Many great and excellent business ideas never get past the spreadsheet stage and into the real world. This is usually the case because entrepreneurs fail to connect to the people with enough money and risk appetite to help them implement the ideas.
Finding the right investors and pitching your idea effectively is a business skill that can be worked on.
Today, I would like to share the following 10 tips that can get you started:
- Get yourself connected and networked. Investors are out there, and they are usually only one or two people away from those with whom you do business with anyway. Your accountant or suppliers, for example, can put you in touch with potential investors, or at least someone who knows a potential investor. Emphasise the “work” in “network”—investigate and ask for referrals.
- Prepare and sharpen a concise story around your idea that contains no waffle, but only the essential elements that will interest an investor—marketability, sustainability and your own passion for the project. Your value proposition should come through succinctly—what are you offering to whom, and why will they be prepared to buy it.
- Make sure that you know all the aspects of your idea, its market and industry. Investors want to know that you are experienced in the industry in which you want them to invest their money. Therefore, the more you have worked on your plan, even to the point of taking your idea to the market on a small scale, the better.
- Have a detailed business plan ready. Not only will it help to give you the knowledge mentioned in the previous point, but the fact that you will immediately be able to send or present your plan if someone wants to have a closer look will help to convince potential investors of your readiness. Besides, knowing that you can back up your pitch with a plan will give you confidence.
- It helps if your plan has a powerful executive summary, the written equivalent of your verbal pitch mentioned in point two. It must encapsulate your business plan precisely, without waffle or exaggeration. Chances are that the investors whom you will be targeting have seen many business plans in their lives, and they will not bother to read further if the executive summary does not whet their appetite.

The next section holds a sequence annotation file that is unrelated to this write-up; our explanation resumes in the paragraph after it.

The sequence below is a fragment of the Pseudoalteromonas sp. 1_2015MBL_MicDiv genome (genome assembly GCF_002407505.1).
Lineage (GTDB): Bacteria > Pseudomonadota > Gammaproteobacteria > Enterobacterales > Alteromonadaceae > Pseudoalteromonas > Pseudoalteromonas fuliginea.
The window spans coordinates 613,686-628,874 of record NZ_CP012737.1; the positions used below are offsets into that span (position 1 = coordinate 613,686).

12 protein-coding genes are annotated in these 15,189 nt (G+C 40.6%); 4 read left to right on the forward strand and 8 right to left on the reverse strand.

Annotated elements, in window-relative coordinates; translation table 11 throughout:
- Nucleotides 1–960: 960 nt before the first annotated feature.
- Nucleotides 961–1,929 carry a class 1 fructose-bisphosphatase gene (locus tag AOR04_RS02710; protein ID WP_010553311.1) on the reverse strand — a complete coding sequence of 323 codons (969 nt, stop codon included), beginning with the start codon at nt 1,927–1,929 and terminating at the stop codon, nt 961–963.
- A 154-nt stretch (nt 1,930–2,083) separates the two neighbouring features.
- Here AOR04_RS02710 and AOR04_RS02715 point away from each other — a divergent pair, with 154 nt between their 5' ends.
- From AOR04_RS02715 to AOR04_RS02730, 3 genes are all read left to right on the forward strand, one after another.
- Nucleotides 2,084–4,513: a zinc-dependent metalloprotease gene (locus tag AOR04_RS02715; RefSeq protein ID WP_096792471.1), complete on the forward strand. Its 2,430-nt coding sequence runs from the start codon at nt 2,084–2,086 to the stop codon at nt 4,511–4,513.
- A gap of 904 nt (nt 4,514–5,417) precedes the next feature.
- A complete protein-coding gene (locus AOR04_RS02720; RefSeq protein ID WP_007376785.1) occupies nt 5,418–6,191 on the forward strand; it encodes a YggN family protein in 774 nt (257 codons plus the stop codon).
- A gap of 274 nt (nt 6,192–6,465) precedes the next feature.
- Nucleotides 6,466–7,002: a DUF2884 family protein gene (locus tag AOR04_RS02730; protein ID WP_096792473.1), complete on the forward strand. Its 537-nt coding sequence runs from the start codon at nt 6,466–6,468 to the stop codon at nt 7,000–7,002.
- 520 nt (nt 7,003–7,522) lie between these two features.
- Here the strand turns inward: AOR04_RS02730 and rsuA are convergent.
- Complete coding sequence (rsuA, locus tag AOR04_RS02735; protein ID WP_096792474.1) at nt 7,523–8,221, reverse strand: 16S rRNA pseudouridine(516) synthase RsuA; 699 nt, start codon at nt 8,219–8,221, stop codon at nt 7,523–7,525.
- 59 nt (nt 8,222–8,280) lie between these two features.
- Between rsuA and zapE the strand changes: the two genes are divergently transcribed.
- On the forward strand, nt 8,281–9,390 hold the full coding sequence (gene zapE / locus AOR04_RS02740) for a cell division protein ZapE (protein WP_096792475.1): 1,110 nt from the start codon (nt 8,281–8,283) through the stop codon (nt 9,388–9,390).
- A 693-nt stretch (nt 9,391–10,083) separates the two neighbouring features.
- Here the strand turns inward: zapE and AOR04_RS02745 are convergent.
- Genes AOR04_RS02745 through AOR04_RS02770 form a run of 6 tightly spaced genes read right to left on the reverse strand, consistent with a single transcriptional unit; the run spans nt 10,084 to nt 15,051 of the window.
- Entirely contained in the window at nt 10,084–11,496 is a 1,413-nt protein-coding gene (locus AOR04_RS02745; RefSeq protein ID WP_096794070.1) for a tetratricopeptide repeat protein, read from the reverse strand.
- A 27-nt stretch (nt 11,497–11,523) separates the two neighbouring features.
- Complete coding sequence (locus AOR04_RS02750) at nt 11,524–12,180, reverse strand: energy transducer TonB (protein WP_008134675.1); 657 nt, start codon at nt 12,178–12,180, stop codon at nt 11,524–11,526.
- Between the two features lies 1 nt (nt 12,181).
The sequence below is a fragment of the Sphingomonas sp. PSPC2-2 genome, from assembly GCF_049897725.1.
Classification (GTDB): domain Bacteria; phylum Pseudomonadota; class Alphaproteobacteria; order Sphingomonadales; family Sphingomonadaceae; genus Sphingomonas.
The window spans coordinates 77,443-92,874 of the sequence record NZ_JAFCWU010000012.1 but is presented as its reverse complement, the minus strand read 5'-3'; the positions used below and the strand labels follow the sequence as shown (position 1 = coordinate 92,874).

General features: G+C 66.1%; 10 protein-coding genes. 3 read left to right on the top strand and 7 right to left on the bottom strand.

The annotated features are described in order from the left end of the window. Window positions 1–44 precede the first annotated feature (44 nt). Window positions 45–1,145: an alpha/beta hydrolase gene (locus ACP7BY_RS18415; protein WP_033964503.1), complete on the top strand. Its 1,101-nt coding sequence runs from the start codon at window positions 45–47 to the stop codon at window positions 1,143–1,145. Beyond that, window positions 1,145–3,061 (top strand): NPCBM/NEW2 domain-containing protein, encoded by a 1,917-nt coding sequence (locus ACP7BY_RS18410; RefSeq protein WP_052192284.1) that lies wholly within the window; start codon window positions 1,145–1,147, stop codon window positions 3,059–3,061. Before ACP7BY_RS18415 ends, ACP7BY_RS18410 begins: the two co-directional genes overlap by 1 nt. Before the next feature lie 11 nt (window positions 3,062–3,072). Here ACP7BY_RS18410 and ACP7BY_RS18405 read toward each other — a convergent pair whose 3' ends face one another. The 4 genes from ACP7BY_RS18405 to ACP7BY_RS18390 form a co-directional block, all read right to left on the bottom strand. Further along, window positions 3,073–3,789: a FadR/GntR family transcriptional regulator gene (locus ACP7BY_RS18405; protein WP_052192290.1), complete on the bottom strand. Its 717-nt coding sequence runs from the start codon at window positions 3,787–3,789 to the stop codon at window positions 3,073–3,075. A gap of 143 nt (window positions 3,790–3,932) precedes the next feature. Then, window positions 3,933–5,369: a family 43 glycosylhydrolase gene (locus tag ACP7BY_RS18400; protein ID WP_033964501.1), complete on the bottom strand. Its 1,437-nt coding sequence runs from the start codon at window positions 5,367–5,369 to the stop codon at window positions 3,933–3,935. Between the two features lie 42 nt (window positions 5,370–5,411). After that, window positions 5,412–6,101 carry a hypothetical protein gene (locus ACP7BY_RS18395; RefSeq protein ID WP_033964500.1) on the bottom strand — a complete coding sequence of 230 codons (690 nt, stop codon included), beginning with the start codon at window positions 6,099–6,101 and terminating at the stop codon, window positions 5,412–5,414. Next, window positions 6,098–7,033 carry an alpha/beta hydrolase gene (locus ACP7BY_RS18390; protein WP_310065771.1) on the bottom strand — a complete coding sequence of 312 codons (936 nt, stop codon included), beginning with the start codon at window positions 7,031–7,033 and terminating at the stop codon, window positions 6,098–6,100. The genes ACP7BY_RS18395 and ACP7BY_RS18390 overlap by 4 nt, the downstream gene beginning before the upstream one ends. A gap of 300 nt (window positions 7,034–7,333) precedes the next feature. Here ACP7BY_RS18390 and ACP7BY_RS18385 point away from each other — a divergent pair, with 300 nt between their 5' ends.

- Be prepared for a face-to-face presentation, more detailed than the one in point two, for when an investor calls you in for a follow-up meeting.
- It is almost guaranteed nowadays that an investor who becomes interested in your idea will check up on you on the Internet. It helps to have a good website around your idea and a strong presence on social media in which your successes are highlighted, not only in your current business but in previous ventures and jobs. Most astute investors investigate the strength of both the business idea and the prowess of the entrepreneur.
- Once you have made contact with a potential investor, stay in touch, even if it is just by asking for advice, for example, on how an investment of the kind you are looking for can best be structured.
- Be open to feedback from potential investors, who would want to see that you are open-minded and adaptable. Besides, chances are that the investors you are pitching to are experienced businesspeople themselves, and can enhance your ideas with their advice whether they decide to invest in your idea or not.
- Have a realistic exit strategy for the investor, who unlike you does not necessarily want to remain in the business in the long-term. The investor’s thinking is likely to be: “How do I make the best return possible on this investment?”
The time frames that most investors work with are between three and seven years. n
ABOUT THE AUTHOR:
Fosters Kalaile is country manager for Business Partners International